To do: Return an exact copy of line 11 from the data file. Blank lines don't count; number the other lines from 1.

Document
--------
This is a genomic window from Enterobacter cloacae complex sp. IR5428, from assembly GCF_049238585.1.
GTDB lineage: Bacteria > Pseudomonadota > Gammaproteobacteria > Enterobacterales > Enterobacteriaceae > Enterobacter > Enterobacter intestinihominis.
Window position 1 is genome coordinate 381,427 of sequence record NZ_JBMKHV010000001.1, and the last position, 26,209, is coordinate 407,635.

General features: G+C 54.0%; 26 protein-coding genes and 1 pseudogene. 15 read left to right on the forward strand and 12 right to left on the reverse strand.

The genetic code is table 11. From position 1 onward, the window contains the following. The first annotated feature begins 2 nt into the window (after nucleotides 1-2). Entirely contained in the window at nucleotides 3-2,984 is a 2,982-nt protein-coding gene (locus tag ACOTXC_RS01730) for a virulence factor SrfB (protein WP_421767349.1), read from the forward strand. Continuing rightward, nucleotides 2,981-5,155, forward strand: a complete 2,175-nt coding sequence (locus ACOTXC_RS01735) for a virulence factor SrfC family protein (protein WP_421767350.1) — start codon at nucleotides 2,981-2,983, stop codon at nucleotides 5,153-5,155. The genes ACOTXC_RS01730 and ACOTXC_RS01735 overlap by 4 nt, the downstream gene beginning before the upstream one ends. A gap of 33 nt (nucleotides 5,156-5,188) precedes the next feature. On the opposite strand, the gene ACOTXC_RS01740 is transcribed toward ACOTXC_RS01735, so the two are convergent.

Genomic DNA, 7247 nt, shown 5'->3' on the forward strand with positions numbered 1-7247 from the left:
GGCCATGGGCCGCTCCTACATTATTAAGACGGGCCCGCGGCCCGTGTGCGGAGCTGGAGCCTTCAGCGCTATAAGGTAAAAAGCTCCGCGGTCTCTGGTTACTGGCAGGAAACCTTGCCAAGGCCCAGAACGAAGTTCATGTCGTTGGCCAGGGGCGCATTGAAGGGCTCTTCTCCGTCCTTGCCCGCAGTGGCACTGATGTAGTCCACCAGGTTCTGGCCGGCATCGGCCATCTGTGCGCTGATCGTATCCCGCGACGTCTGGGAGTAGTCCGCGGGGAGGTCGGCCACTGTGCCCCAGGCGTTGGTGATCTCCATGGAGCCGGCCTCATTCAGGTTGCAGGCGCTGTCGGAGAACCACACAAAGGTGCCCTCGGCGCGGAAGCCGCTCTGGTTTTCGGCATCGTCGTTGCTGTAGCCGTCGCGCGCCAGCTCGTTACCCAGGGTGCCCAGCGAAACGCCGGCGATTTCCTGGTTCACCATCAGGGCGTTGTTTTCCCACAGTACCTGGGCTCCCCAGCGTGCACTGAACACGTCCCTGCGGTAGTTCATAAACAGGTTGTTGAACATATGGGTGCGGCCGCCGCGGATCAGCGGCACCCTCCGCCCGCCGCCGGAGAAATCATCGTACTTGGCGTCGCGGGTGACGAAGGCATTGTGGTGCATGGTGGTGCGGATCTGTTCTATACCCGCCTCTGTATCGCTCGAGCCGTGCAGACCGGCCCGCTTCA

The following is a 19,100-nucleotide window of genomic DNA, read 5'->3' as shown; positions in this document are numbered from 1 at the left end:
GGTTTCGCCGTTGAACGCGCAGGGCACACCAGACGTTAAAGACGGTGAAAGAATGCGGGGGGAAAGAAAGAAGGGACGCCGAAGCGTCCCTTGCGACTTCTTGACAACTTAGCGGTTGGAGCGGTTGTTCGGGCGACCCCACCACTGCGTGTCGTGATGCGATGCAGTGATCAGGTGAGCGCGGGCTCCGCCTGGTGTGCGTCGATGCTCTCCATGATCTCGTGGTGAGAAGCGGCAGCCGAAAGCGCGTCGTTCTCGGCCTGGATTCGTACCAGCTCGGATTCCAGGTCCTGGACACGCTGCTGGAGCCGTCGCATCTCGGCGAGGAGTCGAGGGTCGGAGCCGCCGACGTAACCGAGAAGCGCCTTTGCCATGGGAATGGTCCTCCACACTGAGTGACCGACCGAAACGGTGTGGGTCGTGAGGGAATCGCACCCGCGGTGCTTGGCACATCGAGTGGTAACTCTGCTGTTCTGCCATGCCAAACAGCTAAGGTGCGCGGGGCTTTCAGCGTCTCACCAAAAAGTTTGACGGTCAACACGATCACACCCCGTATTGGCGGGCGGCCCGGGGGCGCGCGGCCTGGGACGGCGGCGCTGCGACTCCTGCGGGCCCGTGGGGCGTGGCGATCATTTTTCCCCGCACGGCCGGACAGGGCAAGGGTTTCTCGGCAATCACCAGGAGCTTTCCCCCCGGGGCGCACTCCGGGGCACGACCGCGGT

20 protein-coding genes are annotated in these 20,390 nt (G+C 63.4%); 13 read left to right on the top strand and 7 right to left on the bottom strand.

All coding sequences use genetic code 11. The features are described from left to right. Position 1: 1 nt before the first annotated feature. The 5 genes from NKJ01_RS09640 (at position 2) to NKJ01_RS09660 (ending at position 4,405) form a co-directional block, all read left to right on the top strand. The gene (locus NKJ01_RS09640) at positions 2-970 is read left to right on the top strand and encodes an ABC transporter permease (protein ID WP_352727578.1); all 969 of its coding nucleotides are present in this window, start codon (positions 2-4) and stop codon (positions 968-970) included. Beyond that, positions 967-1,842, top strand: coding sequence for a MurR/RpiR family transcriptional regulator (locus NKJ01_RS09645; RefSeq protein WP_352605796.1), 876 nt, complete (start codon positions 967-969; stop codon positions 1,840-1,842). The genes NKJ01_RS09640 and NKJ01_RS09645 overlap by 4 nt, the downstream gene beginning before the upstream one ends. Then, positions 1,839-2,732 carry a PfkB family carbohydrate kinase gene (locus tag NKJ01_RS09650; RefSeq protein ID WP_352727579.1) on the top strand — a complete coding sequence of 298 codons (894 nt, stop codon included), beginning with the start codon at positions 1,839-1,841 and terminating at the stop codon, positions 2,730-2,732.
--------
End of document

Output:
All coding sequences use genetic code 11. The features are described from left to right. Position 1: 1 nt before the first annotated feature. The 5 genes from NKJ01_RS09640 (at position 2) to NKJ01_RS09660 (ending at position 4,405) form a co-directional block, all read left to right on the top strand. The gene (locus NKJ01_RS09640) at positions 2-970 is read left to right on the top strand and encodes an ABC transporter permease (protein ID WP_352727578.1); all 969 of its coding nucleotides are present in this window, start codon (positions 2-4) and stop codon (positions 968-970) included. Beyond that, positions 967-1,842, top strand: coding sequence for a MurR/RpiR family transcriptional regulator (locus NKJ01_RS09645; RefSeq protein WP_352605796.1), 876 nt, complete (start codon positions 967-969; stop codon positions 1,840-1,842). The genes NKJ01_RS09640 and NKJ01_RS09645 overlap by 4 nt, the downstream gene beginning before the upstream one ends. Then, positions 1,839-2,732 carry a PfkB family carbohydrate kinase gene (locus tag NKJ01_RS09650; RefSeq protein ID WP_352727579.1) on the top strand — a complete coding sequence of 298 codons (894 nt, stop codon included), beginning with the start codon at positions 1,839-1,841 and terminating at the stop codon, positions 2,730-2,732.